Benzodiazepines are positive allosteric modulators of the GABA type A receptors ( GABAA ). Binding of benzodiazepines to this receptor complex promotes binding of GABA, which in turn increases the total conduction of chloride ions across the neuronal cell membrane. As a result, the arousal of the cortical and limbic systems in the central nervous system is reduced. The GABAA receptors are ligand-gated chloride-selective ion channels that are activated by GABA, the major inhibitory neurotransmitter in the brain. As a result, the difference between resting potential and threshold potential is increased and firing is less likely. This increased chloride ion influx hyperpolarizes the neuron's membrane potential.
Rebound anxiety, more severe than baseline anxiety, is also a common withdrawal symptom when discontinuing diazepam or other benzodiazepines. The risk of pharmacological dependence on diazepam is significant, and patients experience symptoms of benzodiazepine withdrawal syndrome if it is taken for six weeks or longer. Diazepam is therefore only recommended for short-term therapy at the lowest possible dose owing to risks of severe withdrawal problems from low doses even after gradual reduction. In humans, tolerance to the anticonvulsant effects of diazepam occurs frequently.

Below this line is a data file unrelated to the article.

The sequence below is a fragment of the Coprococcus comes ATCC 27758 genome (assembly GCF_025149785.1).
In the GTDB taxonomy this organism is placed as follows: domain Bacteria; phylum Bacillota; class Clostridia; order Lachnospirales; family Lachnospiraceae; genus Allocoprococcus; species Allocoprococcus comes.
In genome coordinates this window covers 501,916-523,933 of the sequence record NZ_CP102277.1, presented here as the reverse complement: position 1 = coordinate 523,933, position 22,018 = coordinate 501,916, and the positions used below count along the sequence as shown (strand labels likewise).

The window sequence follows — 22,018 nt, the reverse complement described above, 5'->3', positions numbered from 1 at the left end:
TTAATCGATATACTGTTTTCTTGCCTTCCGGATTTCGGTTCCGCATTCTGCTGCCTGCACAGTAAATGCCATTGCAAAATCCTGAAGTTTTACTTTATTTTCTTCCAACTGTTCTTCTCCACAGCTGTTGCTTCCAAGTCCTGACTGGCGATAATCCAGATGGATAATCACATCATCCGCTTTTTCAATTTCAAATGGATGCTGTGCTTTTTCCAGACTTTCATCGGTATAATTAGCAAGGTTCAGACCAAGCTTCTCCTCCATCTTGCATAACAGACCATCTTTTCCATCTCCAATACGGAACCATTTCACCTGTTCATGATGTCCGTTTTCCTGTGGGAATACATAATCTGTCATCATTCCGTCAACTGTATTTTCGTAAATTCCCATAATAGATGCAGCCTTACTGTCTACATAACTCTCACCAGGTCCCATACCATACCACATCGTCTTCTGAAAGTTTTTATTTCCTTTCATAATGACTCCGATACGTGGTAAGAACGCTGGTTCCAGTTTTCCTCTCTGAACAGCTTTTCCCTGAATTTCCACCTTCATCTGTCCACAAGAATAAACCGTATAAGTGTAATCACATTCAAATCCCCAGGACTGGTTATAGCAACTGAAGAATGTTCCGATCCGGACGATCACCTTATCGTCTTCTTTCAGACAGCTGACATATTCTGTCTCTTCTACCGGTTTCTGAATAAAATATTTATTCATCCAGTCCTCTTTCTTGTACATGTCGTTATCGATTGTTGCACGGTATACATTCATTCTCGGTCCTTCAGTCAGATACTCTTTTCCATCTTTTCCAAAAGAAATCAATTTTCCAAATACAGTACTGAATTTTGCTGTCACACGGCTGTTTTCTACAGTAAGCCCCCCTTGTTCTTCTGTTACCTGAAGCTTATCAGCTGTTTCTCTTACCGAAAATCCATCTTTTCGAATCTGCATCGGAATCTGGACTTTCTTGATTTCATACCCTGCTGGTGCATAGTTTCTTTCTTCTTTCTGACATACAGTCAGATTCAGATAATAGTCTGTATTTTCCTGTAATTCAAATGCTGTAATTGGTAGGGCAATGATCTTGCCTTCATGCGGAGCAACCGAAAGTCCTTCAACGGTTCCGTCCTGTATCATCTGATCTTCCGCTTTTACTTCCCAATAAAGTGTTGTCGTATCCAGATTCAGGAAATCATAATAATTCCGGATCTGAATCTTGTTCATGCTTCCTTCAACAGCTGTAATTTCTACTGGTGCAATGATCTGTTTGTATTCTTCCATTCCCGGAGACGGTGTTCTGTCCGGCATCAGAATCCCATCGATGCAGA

Diazepam appears to act on areas of the limbic system, thalamus, and hypothalamus, inducing anxiolytic effects. Benzodiazepine drugs including diazepam increase the inhibitory processes in the cerebral cortex.
The anticonvulsant effects of diazepam can help in the treatment of seizures due to a drug overdose or chemical toxicity as a result of exposure to sarin, VX, or soman (or other organophosphate poisons), lindane, chloroquine, physostigmine, or pyrethroids.